New No Deal rebel Chancellor Philip Hammond was quick to point out that this “most benign” version is not the version of No Deal being pushed by prominent Brexiters. “They are talking about a much harder version that would cause more disruption.”
The OBR report makes it clear that No Deal will be toxic for the British economy, destroying jobs and permanently damaging communities throughout the country: every recession leaves lasting scars.
The cross-party Brexit Committee added to the condemnation saying No Deal is “at best a foolhardy gamble and would at worst lead to severe disruption". Their report says that the North East of England and the West Midlands would be the areas of the UK most badly affected by no-deal, with the chemical, retail, food and drink and manufacturing sectors the hardest parts of the economy.
Commons Business Committee chair Rachel Reeves commented: “There is no mandate for No Deal and yet an elite in Westminster now want to force it on us, despite all the costs and damage."
Johnson's kipper: another smelly Euromyth revealed
The sight of Boris Johnson waving a kipper around at the final Conservative leadership hustings may appear to be just one of those “Boris” photo-opportunity stunts done to grab attention.
He blamed “Brussels” and the EU for absurd bureaucratic red tape that’s putting an Isle of Man kipper smoker out of business. It’s the sort of story he wrote day in, day out when he was a Telegraph “journalist” in Brussels in the early stage of his career.
But it turned out that – once again – Johnson was lying. The red tape was not EU red tape, but British red tape, our regulations brought in to stop consumers getting dodgy fish.
EU politicians were seen on last night’s Panorama on Brexit to have a low view of Johnson and many of his colleagues. The kipper image will confirm all their fears of what is to come. New EU Commission president Ursula von der Leyen warned that a hard Brexit would have "massively negative consequences" to both sides and suggested that Ireland may receive additional support to deal with the fall-out.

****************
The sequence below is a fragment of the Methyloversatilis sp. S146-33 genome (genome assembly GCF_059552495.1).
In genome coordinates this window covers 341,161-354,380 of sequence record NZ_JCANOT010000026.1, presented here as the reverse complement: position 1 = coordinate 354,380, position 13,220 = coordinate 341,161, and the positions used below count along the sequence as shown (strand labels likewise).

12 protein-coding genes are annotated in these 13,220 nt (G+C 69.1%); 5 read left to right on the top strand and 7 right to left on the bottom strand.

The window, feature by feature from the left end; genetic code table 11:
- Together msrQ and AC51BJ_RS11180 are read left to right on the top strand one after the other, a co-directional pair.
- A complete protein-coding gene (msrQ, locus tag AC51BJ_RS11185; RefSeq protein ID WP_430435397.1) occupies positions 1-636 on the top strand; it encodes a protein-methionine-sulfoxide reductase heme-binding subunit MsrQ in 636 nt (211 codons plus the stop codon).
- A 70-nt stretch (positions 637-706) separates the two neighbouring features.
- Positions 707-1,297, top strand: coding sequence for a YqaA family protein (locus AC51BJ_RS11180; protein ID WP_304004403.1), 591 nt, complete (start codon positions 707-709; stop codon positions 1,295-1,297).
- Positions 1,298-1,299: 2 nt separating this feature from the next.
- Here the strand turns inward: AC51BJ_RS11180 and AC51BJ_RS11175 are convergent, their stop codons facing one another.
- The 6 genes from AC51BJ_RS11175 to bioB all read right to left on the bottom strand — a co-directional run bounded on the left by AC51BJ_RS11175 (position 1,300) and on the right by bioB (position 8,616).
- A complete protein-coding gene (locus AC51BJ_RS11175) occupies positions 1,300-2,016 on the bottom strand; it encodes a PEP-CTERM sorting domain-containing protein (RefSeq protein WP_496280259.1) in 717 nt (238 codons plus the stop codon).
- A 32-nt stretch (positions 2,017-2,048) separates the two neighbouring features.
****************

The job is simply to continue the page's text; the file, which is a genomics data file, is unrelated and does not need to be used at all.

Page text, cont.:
It is clear from her comments and Michel Barnier's interview yesterday that the Irish border situation and Good Friday peace agreement are central to the current thinking in Brussels, despite Mr Johnson - and Jeremy Hunt - both claiming the Irish backstop is dead.
To understand how the different Brexit options are unworkable and only a People's Vote can solve the crisis, click here to read and share our report Six Dead Ends, One Cliff-Edge, Only One Way Out.
It's clear that Brexit must be put to the people. Now is a crucial time to get involved with the People's Vote campaign. Sign up to volunteer today.
Quote of the Day
"Parliament is in gridlock and there is no prospect of this changing anytime soon. That is why there is a growing number of Conservatives who are turning to a pragmatic, democratic and patriotic solution of putting the decision back to the people in a final say referendum
"When every other option has been ruled out, a People’s Vote must and will emerge as the only viable and democratic solution to this crisis.”
Conservative MP and People's Vote supporter Philip Lee voted against the government along with 16 colleagues in a bid to block a Parliament shutdown.
Video of the Day
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Video of the Day 2
See For our Future's Sake founder Amanda Chetwynd-Cowieson discuss the need for Parliamentary democracy on Sky News.
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People's Vote campaign news
As the campaign for a People’s Vote intensifies, more and more people are keen to take a stand to campaign for their right to be heard. This Sunday in Chelmsford local campaigners are setting up a new local group to do just that. Why not come along and find out how you can get involved?
Don’t live in Chelmsford? Then take a look at our local groups’ map and get involved in the campaign near you.